Enterprise H

 - Photo via Depositphotos.

Photo via Depositphotos.

oldings announced yesterday its support for Ohio HB 166, signed into law by Ohio Governor Mike DeWine last week.

HB 166 defines consumer requirements for peer-to-peer rentals, addressing insurance, pricing disclosures and safety recalls, as well as confirms that peer-to-peer providers are categorized as "vendors" for tax purposes. 

House Majority Leader Bill Seitz and Senate Finance Committee Chair Matt Dolan spearheaded the legislation with the Ohio Department of Taxation, the Ohio Insurance Institute (OII), Ohio’s major airports, the U.S. car rental industry, and peer-to-peer companies.

According to a press announcement from Enterprise Holdings, the legislation “… unambiguously takes the onus of collecting or remitting taxes off individuals renting their vehicles on peer-to-peer platforms – dispelling a myth often perpetuated by peer-to-peer companies about the double-taxation of vehicle owners.”

"My objective in working through this issue was two-fold," said Rep. Seitz in the press announcement. "To establish clear standards for insurance coverage in these three-party transactions, and to ensure all peer-to-peer platforms that receive the end customer's money are paying applicable state taxes as the facilitating vendor."

The announcement states that the new Ohio law also provides a step toward compliance with 1989 National Association of Attorneys General (NAAG) regulations requiring fair, honest and uniform consumer pricing and advertising standards in the car rental industry.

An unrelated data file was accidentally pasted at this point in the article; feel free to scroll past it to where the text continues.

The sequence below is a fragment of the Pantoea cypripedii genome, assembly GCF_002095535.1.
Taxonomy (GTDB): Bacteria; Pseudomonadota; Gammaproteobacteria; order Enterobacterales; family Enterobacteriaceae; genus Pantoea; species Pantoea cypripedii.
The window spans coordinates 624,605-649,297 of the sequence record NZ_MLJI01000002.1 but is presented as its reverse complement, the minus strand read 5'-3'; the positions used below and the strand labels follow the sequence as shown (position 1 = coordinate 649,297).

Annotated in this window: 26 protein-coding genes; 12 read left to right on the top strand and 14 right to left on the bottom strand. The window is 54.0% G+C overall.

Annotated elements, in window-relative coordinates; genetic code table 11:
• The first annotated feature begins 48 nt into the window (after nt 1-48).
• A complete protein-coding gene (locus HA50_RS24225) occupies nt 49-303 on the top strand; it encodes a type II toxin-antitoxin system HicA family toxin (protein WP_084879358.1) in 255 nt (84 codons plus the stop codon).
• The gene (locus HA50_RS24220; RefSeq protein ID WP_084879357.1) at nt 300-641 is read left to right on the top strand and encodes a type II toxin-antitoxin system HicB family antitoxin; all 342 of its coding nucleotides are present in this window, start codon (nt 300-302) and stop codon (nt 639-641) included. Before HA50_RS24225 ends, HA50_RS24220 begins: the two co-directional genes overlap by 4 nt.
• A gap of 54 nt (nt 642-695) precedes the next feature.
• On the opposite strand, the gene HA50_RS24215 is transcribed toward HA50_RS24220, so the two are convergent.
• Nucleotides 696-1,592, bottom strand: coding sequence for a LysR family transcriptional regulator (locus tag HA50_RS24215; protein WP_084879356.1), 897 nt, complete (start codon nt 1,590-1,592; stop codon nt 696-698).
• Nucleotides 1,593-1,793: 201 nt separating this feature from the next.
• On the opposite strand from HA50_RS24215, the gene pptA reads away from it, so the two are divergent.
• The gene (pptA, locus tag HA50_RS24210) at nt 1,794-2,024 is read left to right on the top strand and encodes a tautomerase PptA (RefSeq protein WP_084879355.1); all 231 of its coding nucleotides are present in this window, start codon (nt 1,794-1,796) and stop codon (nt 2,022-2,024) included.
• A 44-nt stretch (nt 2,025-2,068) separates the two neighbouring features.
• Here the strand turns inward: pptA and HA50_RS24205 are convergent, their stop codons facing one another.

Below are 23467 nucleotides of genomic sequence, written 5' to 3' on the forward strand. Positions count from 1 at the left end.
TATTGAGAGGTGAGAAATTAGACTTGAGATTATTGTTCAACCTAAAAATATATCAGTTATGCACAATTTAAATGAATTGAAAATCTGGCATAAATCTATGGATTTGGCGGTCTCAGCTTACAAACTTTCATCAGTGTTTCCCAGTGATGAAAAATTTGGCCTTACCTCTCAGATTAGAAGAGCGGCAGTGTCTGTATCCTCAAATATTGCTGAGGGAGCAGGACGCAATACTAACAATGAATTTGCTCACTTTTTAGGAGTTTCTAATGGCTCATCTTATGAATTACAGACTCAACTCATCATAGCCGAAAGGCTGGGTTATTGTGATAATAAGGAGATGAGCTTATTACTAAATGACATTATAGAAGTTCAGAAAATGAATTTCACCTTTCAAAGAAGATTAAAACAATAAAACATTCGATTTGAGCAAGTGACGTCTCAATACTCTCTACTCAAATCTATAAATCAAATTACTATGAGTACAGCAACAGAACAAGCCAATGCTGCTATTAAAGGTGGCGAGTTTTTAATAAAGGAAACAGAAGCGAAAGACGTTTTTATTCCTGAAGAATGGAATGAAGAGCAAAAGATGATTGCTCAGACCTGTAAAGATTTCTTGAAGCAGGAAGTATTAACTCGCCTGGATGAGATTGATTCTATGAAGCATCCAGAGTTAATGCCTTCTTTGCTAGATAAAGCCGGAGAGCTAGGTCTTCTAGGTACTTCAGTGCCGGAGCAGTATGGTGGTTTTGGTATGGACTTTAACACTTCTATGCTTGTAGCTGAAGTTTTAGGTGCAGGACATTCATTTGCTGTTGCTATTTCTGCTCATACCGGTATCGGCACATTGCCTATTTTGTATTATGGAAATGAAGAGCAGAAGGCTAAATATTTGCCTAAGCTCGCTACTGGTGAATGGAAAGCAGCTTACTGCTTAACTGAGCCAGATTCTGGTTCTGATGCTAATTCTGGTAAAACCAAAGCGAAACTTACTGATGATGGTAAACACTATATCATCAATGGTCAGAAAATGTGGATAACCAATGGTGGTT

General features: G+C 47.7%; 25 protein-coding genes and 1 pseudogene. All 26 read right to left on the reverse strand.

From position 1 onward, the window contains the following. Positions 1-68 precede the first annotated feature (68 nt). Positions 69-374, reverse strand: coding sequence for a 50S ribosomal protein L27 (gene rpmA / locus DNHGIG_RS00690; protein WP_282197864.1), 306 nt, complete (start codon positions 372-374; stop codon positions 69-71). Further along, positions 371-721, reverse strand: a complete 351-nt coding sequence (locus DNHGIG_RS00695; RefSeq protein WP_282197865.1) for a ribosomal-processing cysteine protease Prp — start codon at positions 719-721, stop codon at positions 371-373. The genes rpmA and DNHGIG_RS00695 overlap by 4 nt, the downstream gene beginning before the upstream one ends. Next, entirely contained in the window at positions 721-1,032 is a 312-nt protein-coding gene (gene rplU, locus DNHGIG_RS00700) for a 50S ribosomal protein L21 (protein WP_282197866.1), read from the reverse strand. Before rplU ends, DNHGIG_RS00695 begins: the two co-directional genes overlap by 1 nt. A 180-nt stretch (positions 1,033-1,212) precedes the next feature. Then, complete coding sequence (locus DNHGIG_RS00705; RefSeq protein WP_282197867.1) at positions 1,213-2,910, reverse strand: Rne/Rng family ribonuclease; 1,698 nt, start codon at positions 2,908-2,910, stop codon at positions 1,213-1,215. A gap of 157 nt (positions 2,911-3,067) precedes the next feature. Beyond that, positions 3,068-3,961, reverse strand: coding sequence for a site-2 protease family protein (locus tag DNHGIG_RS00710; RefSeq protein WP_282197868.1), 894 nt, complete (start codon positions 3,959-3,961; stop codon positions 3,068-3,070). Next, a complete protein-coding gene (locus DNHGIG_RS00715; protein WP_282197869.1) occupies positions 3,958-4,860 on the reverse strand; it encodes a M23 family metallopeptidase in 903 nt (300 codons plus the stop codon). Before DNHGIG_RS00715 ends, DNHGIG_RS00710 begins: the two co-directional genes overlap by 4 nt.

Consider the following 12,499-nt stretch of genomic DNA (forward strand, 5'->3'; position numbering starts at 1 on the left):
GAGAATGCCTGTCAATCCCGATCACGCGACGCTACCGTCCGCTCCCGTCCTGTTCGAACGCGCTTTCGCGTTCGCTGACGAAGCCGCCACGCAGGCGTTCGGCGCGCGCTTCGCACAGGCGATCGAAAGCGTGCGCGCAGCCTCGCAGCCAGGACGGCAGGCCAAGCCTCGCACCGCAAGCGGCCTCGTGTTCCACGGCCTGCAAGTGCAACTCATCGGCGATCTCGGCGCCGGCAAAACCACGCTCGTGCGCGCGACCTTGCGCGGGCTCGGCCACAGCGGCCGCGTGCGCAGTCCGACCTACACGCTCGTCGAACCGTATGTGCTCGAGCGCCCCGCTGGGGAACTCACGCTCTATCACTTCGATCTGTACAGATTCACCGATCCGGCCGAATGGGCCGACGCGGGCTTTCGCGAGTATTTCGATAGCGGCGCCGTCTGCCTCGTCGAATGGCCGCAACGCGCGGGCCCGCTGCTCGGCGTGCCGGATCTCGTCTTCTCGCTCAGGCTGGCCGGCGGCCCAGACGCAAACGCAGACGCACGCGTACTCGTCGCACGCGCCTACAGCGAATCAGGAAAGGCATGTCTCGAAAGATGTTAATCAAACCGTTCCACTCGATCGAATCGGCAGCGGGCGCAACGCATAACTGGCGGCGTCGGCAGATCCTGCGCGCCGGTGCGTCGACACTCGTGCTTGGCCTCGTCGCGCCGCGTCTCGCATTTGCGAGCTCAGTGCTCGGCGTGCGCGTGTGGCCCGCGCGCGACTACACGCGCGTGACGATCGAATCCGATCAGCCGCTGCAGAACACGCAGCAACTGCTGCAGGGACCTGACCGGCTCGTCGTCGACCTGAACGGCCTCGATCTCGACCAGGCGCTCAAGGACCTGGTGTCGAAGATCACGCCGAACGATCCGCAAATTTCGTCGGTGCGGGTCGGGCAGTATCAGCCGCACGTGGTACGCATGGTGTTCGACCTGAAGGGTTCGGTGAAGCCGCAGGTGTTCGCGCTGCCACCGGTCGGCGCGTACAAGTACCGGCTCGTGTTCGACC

In addition, HB 166 authorizes Ohio airports to regulate peer-to-peer rental programs in a similar manner to other car rental operations. To that end, the Columbus Regional Airport Authority sent a letter in support of the legislation for protecting airports' "authority to individually determine reasonable standards, regulations, etc. for peer-to-peer car sharing companies…"

In total, at least 19 U.S. airports have issued cease-and-desist orders concerning peer-to-peer operations. Plus, legal action has been taken in conjunction with several airports across the country, including Tampa International Airport, Los Angeles International Airport, Massport (Logan International Airport) and San Francisco International Airport.

"This effort is all about parity and fairness, in Ohio and every other state. It just doesn't make sense for one section of this industry to benefit from loopholes and special carve-outs," said Ray Wagner, Enterprise Holdings' Senior Vice President of Government and Public Affairs, in the announcement. "Enterprise welcomes each and every competitor into the industry because, at the end of the day, we're all in the business of renting vehicles – whether it's for an hour, a day, a week or longer."

Wagner noted that states already have well-established regulations governing car rental taxes and fees – not to mention consumer protections around disclosures and sale of ancillary products: "Just like in Ohio, all peer-to-peer operators nationwide should be required to comply with longstanding and state-specific regulations that govern car rental transactions."

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